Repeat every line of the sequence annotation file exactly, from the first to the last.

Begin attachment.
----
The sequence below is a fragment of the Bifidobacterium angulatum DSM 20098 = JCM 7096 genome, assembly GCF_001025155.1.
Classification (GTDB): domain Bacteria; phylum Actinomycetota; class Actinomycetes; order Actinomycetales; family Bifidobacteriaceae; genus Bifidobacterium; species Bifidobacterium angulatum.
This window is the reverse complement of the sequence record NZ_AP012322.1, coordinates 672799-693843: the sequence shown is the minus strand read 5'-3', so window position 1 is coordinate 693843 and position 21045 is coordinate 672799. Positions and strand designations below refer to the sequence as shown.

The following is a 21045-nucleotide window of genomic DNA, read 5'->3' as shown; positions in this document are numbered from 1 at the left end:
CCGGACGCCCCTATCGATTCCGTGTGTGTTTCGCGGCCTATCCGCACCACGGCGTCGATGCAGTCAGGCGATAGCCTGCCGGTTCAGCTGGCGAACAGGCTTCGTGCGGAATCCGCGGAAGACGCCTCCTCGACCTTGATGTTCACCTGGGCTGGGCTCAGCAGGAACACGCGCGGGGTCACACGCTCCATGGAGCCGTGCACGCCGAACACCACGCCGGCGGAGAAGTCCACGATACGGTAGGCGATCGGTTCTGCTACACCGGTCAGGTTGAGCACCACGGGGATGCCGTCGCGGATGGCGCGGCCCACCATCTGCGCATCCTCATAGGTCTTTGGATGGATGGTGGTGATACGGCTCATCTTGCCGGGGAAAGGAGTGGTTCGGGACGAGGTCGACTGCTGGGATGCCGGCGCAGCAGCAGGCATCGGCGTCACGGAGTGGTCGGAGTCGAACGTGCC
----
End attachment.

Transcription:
The sequence below is a fragment of the Bifidobacterium angulatum DSM 20098 = JCM 7096 genome, assembly GCF_001025155.1.
Classification (GTDB): domain Bacteria; phylum Actinomycetota; class Actinomycetes; order Actinomycetales; family Bifidobacteriaceae; genus Bifidobacterium; species Bifidobacterium angulatum.
This window is the reverse complement of the sequence record NZ_AP012322.1, coordinates 672799-693843: the sequence shown is the minus strand read 5'-3', so window position 1 is coordinate 693843 and position 21045 is coordinate 672799. Positions and strand designations below refer to the sequence as shown.

The following is a 21045-nucleotide window of genomic DNA, read 5'->3' as shown; positions in this document are numbered from 1 at the left end:
CCGGACGCCCCTATCGATTCCGTGTGTGTTTCGCGGCCTATCCGCACCACGGCGTCGATGCAGTCAGGCGATAGCCTGCCGGTTCAGCTGGCGAACAGGCTTCGTGCGGAATCCGCGGAAGACGCCTCCTCGACCTTGATGTTCACCTGGGCTGGGCTCAGCAGGAACACGCGCGGGGTCACACGCTCCATGGAGCCGTGCACGCCGAACACCACGCCGGCGGAGAAGTCCACGATACGGTAGGCGATCGGTTCTGCTACACCGGTCAGGTTGAGCACCACGGGGATGCCGTCGCGGATGGCGCGGCCCACCATCTGCGCATCCTCATAGGTCTTTGGATGGATGGTGGTGATACGGCTCATCTTGCCGGGGAAAGGAGTGGTTCGGGACGAGGTCGACTGCTGGGATGCCGGCGCAGCAGCAGGCATCGGCGTCACGGAGTGGTCGGAGTCGAACGTGCC